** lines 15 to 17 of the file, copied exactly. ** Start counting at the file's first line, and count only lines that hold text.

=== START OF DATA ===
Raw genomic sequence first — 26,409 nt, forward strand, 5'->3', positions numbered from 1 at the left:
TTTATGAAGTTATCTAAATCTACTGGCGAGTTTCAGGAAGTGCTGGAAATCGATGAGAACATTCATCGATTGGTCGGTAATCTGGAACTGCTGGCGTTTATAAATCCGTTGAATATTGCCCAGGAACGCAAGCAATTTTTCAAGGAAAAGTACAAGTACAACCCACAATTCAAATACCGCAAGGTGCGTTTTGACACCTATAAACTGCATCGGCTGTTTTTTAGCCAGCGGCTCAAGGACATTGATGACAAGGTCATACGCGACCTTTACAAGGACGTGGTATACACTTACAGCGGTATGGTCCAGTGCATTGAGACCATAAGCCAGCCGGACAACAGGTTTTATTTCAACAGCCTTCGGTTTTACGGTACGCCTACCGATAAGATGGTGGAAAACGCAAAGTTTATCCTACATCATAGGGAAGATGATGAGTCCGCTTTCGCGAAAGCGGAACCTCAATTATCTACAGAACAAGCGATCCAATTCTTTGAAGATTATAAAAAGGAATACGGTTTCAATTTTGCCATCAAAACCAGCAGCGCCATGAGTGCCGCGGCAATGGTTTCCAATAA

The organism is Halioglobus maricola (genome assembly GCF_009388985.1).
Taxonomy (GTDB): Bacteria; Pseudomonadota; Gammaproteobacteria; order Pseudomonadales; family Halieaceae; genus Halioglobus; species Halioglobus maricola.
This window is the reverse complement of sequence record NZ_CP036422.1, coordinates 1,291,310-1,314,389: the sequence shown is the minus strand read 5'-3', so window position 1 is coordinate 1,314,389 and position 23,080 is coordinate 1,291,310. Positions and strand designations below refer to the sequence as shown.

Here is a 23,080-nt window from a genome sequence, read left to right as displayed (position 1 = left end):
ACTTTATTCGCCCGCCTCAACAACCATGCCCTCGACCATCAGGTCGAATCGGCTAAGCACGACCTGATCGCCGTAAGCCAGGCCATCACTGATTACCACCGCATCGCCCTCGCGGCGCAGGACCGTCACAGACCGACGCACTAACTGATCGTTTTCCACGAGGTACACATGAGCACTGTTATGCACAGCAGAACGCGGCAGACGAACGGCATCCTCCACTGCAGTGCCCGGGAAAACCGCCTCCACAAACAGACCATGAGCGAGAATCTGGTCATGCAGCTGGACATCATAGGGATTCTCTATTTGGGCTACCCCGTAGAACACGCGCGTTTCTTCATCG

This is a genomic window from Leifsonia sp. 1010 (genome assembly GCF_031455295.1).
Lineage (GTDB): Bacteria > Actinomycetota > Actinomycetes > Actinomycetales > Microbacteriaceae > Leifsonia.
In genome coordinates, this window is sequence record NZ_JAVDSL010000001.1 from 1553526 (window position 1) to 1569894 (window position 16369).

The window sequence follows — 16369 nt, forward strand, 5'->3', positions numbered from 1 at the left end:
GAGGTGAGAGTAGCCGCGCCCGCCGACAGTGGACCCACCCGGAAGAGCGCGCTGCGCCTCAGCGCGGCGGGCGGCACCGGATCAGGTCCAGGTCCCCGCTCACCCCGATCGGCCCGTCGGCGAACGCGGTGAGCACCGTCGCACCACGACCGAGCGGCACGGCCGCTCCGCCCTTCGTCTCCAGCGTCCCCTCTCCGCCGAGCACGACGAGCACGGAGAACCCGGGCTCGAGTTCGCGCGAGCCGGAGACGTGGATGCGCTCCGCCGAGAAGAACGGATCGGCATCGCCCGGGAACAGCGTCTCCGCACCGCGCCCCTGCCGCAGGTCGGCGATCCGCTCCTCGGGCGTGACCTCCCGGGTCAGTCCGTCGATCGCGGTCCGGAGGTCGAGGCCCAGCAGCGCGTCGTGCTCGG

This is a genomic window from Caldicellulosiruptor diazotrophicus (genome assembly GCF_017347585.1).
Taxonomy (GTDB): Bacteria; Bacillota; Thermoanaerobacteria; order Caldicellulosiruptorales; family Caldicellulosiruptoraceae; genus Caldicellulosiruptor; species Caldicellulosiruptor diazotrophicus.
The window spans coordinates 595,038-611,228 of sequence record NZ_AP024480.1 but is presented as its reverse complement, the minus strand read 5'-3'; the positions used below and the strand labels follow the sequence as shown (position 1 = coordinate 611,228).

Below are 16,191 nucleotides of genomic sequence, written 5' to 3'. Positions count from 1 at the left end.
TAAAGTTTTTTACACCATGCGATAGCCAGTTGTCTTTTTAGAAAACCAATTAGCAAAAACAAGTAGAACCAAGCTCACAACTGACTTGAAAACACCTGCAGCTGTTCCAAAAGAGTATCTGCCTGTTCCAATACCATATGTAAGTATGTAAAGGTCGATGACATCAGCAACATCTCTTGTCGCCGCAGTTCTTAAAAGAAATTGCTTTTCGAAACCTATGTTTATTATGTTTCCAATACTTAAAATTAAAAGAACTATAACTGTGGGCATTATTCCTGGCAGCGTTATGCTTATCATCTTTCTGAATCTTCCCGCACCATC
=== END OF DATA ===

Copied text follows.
The window spans coordinates 595,038-611,228 of sequence record NZ_AP024480.1 but is presented as its reverse complement, the minus strand read 5'-3'; the positions used below and the strand labels follow the sequence as shown (position 1 = coordinate 611,228).

Below are 16,191 nucleotides of genomic sequence, written 5' to 3'. Positions count from 1 at the left end.
TAAAGTTTTTTACACCATGCGATAGCCAGTTGTCTTTTTAGAAAACCAATTAGCAAAAACAAGTAGAACCAAGCTCACAACTGACTTGAAAACACCTGCAGCTGTTCCAAAAGAGTATCTGCCTGTTCCAATACCATATGTAAGTATGTAAAGGTCGATGACATCAGCAACATCTCTTGTCGCCGCAGTTCTTAAAAGAAATTGCTTTTCGAAACCTATGTTTATTATGTTTCCAATACTTAAAATTAAAAGAACTATAACTGTGGGCATTATTCCTGGCAGCGTTATGCTTATCATCTTTCTGAATCTTCCCGCACCATC